DDR units will assist in the implementation of a national DDR program, targeting combatants and paying special attention to women and children. Additionally, they will work in coordination with the Government of Côte d’Ivoire, Sierra Leone and Liberia in the implementation of a voluntary repatriation and resettlement programme for foreign ex-combatants. The programme mandate calls for coordination between regional groups in the effort to secure, neutralize or destroy weapons and ammunition.

Institutional Structure
The UN DDR units, under the auspices of UNOCI, are assisted in the post conflict environment by ECOWAS, the African Union, and the State through the Government of National Reconciliation and the Election Commission.

Area of Activity

Disarmament and Demobilization

•To assist the Government of National Reconciliation in undertaking the regrouping of all the Ivorian forces involved and to assist in ensuring the security of their disarmament, cantonment and demobilization sites.
• To support the Government of National Reconciliation in the implementation of the national programme for the disarmament, demobilization and reintegration of combatants, paying special attention to the specific needs of women and children.
• To coordinate closely with the United Nations missions in Sierra Leone and in Liberia in the implementation of a voluntary repatriation and resettlement programme for foreign ex-combatants, paying special attention to the specific needs of women and children, in support of the efforts of the Government of National Reconciliation and in cooperation with the Governments concerned, relevant international financial institutions, international development organizations and donor nations.

Disarmament and dismantling of militias

•To assist the Prime Minister of the Government of National Reconciliation in formulating and monitoring the implementation of the Joint Operation Plan for the disarmament and dismantling of militias envisaged in article 4 of the Pretoria Agreement.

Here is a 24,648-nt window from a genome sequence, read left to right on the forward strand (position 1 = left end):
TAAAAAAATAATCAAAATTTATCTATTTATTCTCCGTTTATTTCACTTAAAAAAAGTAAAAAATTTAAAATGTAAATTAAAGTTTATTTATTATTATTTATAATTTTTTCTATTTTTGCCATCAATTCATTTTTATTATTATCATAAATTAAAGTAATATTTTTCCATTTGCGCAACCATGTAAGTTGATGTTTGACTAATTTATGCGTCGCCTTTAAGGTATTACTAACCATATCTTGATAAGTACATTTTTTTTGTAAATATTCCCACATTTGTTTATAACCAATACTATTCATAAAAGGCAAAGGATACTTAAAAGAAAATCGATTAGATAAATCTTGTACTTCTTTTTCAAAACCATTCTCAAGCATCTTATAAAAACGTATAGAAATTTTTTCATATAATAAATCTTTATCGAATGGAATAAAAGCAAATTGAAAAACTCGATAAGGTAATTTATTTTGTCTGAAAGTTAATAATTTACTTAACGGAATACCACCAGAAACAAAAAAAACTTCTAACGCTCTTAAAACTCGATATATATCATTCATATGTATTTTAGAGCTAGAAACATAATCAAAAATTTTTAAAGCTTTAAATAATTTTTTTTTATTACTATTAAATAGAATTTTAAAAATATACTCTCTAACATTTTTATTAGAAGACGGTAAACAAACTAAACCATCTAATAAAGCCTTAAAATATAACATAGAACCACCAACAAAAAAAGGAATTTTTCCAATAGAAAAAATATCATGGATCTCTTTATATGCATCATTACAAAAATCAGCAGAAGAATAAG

• To secure, neutralize or destroy all weapons, ammunition and other military materiel surrendered.

Funding/Partners

National: The Government of National Reconciliation is expected to contribute about 25% of the funding for the national programme. Plans envisage that the future caseload will be processed over a period of two years at abn estimated budget of USD 2,300  per combatant.

 UPDATE International Agenciesl: The World Bank is considering the provision of an $80 million grant and modalities and conditionality for the disbursement of the grant are currently in the process of being negotiated between the Ivorian Government and the World Bank.

 UPDATE Multilateral/Bilateral Partners: The approved multilateral and bilateral contributions to the DDR process, amount to 16 182 064 .67 USD. The total for all the DDR related projects is 22 482 064.57 USD. The multilateral and bilateral donors are the following: UNDP, UNICEF, France, EU, Japan, Belgium, Denmark, Sweden and Japan.

Current Challenges and Updates

The post-election crisis in Cote d’Ivoire expanded the magnitude of the DDR challenge to stabilize the security environment in the country:

  • Lack of reintegration plans and further opportunities for beneficiaries after disarmament, demobilisation and reinsertion to access long-term reintegration programs.

  • In addition, an influx of weapons was introduced into the general population and remains in circulation. The Ivorian Government has yet to define a clear policy with regard to its priorities on security issues in general, and on DDR in particular.

Work on reintegration opportunities to be provided to ex-combatants should also begin without delay, so as to ensure that there would be no gap between disarmament and reintegration programmes.